Is Your Kitten Ready for Adult Cat Food?
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Does Premium Matter?
Why move your nearly grown kitten to a premium adult cat food? Because quality counts. It's crucial to continue the superb nutrition she's been getting from a premium kitten food into adulthood. Downgrading to a basic nutrition brand at this stage of her life may upset her digestive system and certainly won't provide her with the same type of nutrition she was raised on.
Think of a baby. When it's time to start giving him solid food, you wouldn't feed your child anything less than the best nutrition you can buy. The same is true for your maturing kitten. She needs the best age-appropriate food there is to help maintain overall health. Premium foods such as IAMS are formulated to meet all her needs and provide additional benefits. They're specifically designed to provide your cat with a formula that features:
Balanced, optimal levels of protein, fat, moderately fermentable fiber, carbohydrates, vitamins, and minerals, which make costly supplements unnecessary
High-quality recipes and great taste
Standards that meet or exceed Association of American Feed Control Officials standards
Nutrient-dense formulas that are right for each life stage
See the Results
What do all of these features add up to? A happy, healthy cat. With premium cat food, you can expect to see these important indicators of good health. They contribute to providing your cat with a long, healthy life:
Exceptional muscle tone
A shiny, luxurious coat
Healthy skin and bones
Clear, bright eyes and clean teeth
Small, firm stools
Founded upon decades of research, premium formulas from IAMS help maintain your cat's health and help provide him with the nutrition he needs for a long life. Generic brands simply may not match the level of expertise that goes into every bag of IAMS cat food.
When to Switch
When your cat is about 12 months of age, it's time to change her diet to a premium maintenance formula. When you transition your cat to an adult diet, it's important to monitor her weight and body condition and adjust portions if necessary.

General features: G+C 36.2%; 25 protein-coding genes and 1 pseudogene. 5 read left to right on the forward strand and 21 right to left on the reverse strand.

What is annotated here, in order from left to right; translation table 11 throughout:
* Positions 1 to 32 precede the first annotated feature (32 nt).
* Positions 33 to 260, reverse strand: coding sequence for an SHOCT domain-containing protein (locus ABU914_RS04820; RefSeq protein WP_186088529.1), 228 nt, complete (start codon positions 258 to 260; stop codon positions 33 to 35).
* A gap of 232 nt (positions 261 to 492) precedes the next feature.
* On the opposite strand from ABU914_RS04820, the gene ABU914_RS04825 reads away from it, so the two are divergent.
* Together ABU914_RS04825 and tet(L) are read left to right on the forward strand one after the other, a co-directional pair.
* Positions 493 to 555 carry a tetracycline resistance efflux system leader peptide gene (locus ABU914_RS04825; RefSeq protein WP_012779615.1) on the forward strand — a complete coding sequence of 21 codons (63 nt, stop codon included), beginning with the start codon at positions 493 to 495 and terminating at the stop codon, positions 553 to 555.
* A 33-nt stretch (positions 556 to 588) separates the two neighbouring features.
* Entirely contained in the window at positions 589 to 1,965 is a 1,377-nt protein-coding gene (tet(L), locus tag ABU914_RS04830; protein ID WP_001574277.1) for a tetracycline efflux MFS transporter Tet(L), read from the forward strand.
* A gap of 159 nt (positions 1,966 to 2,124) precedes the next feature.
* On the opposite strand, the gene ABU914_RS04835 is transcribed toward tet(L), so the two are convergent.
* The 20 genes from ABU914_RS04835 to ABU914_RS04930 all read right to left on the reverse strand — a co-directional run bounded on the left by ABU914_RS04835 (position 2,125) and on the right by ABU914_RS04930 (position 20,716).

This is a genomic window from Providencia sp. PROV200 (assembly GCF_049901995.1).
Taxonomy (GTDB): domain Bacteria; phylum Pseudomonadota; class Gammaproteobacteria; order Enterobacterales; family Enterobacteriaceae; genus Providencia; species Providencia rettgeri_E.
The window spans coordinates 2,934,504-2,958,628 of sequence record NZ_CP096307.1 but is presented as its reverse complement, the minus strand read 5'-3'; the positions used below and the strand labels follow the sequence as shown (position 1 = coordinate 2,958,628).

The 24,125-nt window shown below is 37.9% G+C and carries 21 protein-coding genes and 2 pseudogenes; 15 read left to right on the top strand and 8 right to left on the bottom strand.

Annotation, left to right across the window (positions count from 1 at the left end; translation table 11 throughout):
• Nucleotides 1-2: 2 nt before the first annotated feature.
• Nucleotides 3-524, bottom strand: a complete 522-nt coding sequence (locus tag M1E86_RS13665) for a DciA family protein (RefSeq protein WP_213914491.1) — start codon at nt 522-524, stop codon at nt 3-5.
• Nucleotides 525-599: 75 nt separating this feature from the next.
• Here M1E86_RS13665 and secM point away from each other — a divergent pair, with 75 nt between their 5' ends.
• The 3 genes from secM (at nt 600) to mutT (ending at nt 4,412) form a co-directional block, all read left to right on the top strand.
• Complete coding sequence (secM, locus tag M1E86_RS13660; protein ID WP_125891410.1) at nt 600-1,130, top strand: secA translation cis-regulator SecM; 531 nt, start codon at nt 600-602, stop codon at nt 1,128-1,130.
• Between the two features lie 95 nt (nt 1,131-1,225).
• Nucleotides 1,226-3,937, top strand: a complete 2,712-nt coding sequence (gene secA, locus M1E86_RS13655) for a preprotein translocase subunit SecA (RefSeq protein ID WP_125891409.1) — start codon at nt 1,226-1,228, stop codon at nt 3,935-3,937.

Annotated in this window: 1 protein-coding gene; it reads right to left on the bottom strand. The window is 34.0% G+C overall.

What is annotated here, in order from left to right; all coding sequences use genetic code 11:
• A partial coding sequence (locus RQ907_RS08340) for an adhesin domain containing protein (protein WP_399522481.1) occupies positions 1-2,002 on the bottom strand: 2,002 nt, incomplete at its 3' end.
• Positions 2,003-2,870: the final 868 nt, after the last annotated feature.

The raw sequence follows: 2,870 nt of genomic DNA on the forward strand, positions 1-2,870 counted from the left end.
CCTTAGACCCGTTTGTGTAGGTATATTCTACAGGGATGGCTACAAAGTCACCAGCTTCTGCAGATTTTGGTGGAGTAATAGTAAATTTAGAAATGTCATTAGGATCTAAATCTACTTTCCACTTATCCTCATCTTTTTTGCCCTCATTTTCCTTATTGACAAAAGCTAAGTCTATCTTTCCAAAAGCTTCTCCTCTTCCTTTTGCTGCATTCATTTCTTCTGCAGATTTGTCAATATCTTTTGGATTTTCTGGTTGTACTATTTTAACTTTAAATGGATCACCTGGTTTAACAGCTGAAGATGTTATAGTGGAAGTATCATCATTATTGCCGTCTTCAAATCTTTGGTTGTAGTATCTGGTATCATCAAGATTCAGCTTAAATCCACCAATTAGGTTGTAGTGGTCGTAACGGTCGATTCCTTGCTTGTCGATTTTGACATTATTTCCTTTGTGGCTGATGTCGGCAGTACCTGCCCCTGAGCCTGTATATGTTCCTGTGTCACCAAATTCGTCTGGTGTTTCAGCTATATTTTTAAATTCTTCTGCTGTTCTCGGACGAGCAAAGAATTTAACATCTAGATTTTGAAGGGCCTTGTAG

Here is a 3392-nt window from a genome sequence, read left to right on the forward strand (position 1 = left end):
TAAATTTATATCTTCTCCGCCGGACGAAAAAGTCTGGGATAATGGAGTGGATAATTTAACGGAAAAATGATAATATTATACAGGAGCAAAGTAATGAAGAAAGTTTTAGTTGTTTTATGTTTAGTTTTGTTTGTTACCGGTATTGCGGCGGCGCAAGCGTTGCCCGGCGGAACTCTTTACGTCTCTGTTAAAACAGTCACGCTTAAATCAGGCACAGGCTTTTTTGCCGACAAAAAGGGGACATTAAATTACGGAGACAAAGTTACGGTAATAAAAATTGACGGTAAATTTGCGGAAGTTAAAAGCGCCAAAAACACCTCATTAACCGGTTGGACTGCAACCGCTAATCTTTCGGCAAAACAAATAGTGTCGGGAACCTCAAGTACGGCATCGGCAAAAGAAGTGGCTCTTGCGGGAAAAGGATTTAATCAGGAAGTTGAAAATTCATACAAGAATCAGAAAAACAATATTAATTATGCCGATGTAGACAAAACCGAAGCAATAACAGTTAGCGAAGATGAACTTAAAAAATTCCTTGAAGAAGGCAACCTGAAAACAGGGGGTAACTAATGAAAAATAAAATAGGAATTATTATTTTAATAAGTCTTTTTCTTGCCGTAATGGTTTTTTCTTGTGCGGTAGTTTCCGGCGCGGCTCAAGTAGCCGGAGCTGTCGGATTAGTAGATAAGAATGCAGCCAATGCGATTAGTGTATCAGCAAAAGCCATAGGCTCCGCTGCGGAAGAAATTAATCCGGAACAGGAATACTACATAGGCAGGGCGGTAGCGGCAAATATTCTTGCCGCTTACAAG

Because cats generally eat only what they need, free-choice feeding is adequate for most cats. (Free-choice makes food available to your cat around the clock and lets her eat when and how much she needs.) Indoor cats that don't get much exercise, however, may overeat if fed free-choice. For them, portion-controlled feeding twice a day is a better routine.
To determine how much food to give your cat, check the recommendations of the pet food manufacturer on the label. Use the guidelines and weigh your cat on a weekly basis. If your cat is gaining or losing weight and shouldn't be, slightly adjust her daily intake and weigh her again the following week.
How Do You Do It?
To avoid intestinal upsets, make the change from a kitten formula to an adult diet over a period of four days with the following method:
Day One: Fill your cat's dish with 75% kitten food and 25% adult food.
Day Two: Mix adult and kitten food in a 50/50 ratio.
Day Three: Feed your cat a mixture that's 75% adult food and 25% kitten food.
Day Four: Switch to 100% adult formula.
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- adp_description_block232Your Cat’s Language: What Meows, Chirps and Yowls Mean
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Listen up, Mom or Dad, because your feline definitely has something to say. Cats use more than 100 different vocal sounds to communicate. Here are nine of the most common sounds you’ll hear and what your cat’s unique language means.